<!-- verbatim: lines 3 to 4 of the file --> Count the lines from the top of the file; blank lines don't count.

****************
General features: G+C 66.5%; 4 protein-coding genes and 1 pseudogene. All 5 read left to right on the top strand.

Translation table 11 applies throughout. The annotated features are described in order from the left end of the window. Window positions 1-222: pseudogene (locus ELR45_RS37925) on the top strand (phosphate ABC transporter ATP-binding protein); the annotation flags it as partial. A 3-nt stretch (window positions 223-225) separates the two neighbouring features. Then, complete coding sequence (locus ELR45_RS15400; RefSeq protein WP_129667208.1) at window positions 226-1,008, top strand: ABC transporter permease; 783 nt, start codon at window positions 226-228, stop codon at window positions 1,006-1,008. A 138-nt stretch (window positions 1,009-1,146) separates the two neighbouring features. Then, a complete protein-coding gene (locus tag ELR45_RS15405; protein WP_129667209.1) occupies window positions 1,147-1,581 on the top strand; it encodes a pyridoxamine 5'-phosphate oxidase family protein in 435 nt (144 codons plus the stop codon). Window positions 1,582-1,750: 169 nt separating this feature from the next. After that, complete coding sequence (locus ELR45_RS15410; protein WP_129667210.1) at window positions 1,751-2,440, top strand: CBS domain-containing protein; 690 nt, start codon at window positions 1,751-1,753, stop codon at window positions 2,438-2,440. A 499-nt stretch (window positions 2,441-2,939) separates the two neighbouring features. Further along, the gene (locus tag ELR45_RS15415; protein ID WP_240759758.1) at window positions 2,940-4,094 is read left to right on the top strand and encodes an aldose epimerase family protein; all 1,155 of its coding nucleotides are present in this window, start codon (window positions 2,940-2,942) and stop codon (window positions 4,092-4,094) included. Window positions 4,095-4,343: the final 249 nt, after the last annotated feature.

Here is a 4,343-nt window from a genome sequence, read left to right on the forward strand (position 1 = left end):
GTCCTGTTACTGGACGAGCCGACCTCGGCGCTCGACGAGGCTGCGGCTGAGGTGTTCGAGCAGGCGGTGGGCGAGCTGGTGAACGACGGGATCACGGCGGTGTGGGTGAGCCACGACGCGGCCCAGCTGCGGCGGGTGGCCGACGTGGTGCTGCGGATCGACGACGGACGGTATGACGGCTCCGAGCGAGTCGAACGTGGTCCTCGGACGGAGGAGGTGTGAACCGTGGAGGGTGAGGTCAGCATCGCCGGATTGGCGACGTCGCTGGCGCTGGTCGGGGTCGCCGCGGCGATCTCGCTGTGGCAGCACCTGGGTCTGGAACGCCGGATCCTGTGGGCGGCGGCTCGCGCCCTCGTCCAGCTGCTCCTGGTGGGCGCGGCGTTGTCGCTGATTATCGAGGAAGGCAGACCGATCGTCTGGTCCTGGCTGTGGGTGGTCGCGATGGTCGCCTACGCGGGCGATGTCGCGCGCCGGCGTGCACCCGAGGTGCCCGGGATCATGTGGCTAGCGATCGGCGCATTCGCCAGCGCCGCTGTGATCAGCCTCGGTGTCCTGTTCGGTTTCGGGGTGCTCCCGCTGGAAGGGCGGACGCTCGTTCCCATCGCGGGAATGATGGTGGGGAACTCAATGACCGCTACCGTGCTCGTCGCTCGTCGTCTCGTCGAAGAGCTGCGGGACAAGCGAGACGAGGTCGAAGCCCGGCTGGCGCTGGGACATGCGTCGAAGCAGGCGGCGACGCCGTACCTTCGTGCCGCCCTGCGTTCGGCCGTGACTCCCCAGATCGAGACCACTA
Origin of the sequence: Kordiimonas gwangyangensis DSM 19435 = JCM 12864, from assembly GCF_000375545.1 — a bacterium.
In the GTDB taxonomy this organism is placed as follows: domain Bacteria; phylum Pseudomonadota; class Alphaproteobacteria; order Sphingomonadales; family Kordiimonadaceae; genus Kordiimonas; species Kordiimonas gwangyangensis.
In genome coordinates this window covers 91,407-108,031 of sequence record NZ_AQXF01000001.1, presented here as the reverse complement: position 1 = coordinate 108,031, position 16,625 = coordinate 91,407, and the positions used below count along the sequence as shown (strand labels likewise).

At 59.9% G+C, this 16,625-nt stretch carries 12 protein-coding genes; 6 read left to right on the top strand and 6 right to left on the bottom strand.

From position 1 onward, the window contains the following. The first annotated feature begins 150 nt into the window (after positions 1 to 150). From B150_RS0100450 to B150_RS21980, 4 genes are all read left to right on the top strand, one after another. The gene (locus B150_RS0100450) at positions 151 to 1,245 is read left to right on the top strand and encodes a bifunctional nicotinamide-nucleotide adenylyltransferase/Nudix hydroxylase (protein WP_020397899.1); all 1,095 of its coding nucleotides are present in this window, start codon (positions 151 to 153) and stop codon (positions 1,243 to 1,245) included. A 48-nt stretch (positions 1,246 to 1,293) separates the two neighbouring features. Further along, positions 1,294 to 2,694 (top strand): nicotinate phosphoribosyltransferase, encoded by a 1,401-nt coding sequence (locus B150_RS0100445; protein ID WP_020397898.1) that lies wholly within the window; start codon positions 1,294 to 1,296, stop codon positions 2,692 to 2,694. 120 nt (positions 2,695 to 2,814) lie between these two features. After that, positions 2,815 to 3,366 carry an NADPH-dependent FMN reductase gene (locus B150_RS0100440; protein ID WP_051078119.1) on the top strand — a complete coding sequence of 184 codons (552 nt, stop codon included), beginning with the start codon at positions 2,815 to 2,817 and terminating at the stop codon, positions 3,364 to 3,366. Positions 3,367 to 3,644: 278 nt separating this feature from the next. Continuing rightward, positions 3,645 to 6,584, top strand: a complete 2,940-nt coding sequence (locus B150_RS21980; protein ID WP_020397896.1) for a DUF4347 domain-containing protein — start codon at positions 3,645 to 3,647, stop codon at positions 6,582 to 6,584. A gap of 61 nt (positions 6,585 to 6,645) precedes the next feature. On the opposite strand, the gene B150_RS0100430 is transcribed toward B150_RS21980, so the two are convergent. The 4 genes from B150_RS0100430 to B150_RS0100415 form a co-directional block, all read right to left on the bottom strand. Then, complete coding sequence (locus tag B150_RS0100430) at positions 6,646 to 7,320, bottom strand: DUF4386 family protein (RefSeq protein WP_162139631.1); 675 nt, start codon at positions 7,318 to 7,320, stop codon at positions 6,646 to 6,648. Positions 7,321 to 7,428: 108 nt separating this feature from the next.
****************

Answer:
Here is a 4,343-nt window from a genome sequence, read left to right on the forward strand (position 1 = left end):
GTCCTGTTACTGGACGAGCCGACCTCGGCGCTCGACGAGGCTGCGGCTGAGGTGTTCGAGCAGGCGGTGGGCGAGCTGGTGAACGACGGGATCACGGCGGTGTGGGTGAGCCACGACGCGGCCCAGCTGCGGCGGGTGGCCGACGTGGTGCTGCGGATCGACGACGGACGGTATGACGGCTCCGAGCGAGTCGAACGTGGTCCTCGGACGGAGGAGGTGTGAACCGTGGAGGGTGAGGTCAGCATCGCCGGATTGGCGACGTCGCTGGCGCTGGTCGGGGTCGCCGCGGCGATCTCGCTGTGGCAGCACCTGGGTCTGGAACGCCGGATCCTGTGGGCGGCGGCTCGCGCCCTCGTCCAGCTGCTCCTGGTGGGCGCGGCGTTGTCGCTGATTATCGAGGAAGGCAGACCGATCGTCTGGTCCTGGCTGTGGGTGGTCGCGATGGTCGCCTACGCGGGCGATGTCGCGCGCCGGCGTGCACCCGAGGTGCCCGGGATCATGTGGCTAGCGATCGGCGCATTCGCCAGCGCCGCTGTGATCAGCCTCGGTGTCCTGTTCGGTTTCGGGGTGCTCCCGCTGGAAGGGCGGACGCTCGTTCCCATCGCGGGAATGATGGTGGGGAACTCAATGACCGCTACCGTGCTCGTCGCTCGTCGTCTCGTCGAAGAGCTGCGGGACAAGCGAGACGAGGTCGAAGCCCGGCTGGCGCTGGGACATGCGTCGAAGCAGGCGGCGACGCCGTACCTTCGTGCCGCCCTGCGTTCGGCCGTGACTCCCCAGATCGAGACCACTA